Friday, July 17, 2020

Hypertensive heart disease

Hypertension remains a major public health problem associated with considerable morbidity and mortality. Hypertensive heart disease encompasses anatomical changes and altered physiology of heart muscle, coronary arteries, and great vessels.

Hypertensive heart disease refers to a constellation of changes in the left ventricle, left atrium and coronary arteries as a result of chronic blood pressure elevation. Hypertension increases the workload on the heart inducing structural and functional changes in the myocardium. These changes include hypertrophy of the left ventricle, which can progress to heart failure.

Clinically, hypertensive heart disease is characterized by the presence of left ventricular hypertrophy (LVH) in the absence of a cause other than arterial hypertension.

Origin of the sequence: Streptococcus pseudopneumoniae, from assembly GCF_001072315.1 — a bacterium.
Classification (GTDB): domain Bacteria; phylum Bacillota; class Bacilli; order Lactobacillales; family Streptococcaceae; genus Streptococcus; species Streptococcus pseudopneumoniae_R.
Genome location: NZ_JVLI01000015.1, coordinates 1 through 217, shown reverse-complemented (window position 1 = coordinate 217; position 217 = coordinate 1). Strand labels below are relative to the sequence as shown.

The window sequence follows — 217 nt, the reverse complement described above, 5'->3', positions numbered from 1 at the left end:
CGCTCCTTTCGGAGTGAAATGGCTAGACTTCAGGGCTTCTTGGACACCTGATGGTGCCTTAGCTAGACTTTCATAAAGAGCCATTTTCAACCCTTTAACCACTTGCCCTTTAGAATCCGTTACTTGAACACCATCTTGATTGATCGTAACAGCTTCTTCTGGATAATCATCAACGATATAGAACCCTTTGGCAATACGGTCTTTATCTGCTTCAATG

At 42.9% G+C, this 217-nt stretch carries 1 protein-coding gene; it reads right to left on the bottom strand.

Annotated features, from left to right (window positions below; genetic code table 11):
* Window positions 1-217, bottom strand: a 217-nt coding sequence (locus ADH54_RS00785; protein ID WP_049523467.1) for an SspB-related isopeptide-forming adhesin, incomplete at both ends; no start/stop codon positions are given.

Hypertensive heart disease can cause serious health problems. Hypertensive heart disease can lead to either diastolic heart failure, systolic failure or a combination of the two. Such patients are at a higher risk for developing acute complications such as decompensated heart failure, acute coronary syndrome or sudden cardiac death.

The main risk factor for hypertensive heart disease is high blood pressure. The risk increases if the person overweight, not exercise enough, smoking, eating food high in fat and cholesterol.
Hypertensive heart disease
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